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I've installed KDE desktop, that depends on avahi. It has two daemons avahi-daemon and avahi-dnsconfd.

In ArchLinux wiki there is no info about avahi-dnsconfd. I've tried Daemon and Avahi pages.

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Here's the description from debian's avahi-dnsconfd package:

Package: avahi-dnsconfd
Description-en: Avahi DNS configuration tool
 Avahi is a fully LGPL framework for Multicast DNS Service Discovery.
 It allows programs to publish and discover services and hosts
 running on a local network with no specific configuration. For
 example you can plug into a network and instantly find printers to
 print to, files to look at and people to talk to.
 .
 This tool listens on the network for announced DNS servers and passes
 them to resolvconf so it can use them. This is very useful on autoconfigured
 IPv6 networks.
Homepage: http://avahi.org/

More info should be available at the Avahi home page.

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avahi-dnsconfd is a simple daemon which queries avahi-daemon for addresses of DNS servers. Based on the response it then updates /etc/resolv.conf file. Basically:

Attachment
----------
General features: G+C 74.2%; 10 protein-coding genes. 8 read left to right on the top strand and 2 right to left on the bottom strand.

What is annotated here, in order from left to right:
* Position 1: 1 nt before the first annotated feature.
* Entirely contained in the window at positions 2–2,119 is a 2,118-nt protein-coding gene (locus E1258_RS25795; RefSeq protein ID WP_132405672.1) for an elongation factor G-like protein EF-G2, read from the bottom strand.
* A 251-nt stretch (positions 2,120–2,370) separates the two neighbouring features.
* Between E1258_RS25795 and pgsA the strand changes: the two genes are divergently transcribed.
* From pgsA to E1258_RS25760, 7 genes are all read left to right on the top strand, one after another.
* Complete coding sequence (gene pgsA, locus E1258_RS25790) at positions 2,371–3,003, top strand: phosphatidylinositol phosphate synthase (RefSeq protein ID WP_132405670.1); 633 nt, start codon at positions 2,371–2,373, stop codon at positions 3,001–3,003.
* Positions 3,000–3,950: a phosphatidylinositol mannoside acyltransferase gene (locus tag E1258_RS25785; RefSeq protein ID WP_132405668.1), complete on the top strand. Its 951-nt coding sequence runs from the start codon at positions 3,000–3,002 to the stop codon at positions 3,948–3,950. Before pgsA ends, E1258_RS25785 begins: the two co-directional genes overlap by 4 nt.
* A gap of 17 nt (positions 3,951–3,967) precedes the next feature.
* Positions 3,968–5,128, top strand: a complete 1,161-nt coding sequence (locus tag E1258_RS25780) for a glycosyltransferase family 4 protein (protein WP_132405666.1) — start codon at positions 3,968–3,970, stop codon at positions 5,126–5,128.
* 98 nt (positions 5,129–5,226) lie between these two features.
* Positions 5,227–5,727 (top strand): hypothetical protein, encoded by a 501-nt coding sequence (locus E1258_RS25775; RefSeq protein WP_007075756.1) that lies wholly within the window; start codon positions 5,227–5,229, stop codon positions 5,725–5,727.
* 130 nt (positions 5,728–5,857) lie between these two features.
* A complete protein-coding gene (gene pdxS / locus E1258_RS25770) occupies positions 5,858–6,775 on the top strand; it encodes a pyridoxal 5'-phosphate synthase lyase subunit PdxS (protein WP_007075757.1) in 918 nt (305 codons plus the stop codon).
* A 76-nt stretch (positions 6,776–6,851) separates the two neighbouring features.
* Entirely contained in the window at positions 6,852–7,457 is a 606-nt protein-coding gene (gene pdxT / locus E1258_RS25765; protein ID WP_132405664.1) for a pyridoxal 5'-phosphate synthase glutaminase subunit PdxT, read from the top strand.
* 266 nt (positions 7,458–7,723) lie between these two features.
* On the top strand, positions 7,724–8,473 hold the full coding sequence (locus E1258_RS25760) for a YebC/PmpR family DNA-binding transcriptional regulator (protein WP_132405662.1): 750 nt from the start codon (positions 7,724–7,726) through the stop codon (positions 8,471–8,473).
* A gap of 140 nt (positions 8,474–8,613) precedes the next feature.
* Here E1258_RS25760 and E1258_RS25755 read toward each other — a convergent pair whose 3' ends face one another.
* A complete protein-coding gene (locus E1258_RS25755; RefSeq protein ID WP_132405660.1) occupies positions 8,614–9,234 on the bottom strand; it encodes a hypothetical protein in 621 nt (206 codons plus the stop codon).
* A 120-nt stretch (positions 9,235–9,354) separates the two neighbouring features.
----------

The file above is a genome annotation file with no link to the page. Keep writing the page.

1. Upon starting it sends "BROWSE-DNS-SERVERS" request to avahi-daemon via /var/run/avahi-daemon/socket. Equivalent to:
    $ echo 'BROWSE-DNS-SERVERS-IPV4' | nc -U /var/run/avahi-daemon/socket
    
  2. Waits for the response/update from avahi-daemon on the socket. The response string will look something like this:
    > 3 1 194.168.8.100 53
    > 3 1 194.168.4.100 53
    > 3 0 194.168.8.100 53
    > 3 0 194.168.4.100 53
    
    • column 1 indicates new server (>) or server that has been removed (<)
    • column 2 is a numerical network interface ID
    • column 3 is a numerical protocol ID (1=IPv6, 0=IPv4)
    • columns 4 and 5 are the address and port number of the DNS server
  3. For each line of the above response/update, executes /etc/avahi/dnsconfd.action script. This script updates /etc/resolv.conf file
  4. GOTO 2.

For this to work, you need to set publish-resolv-conf-dns-servers=yes in /etc/avahi/avahi-daemon.conf

avahi-dnsconfd daemon is normally not used. Often, /etc/resolv.conf file is populated by a DHCP client which obtains DNS addresses from a DHCP Server.

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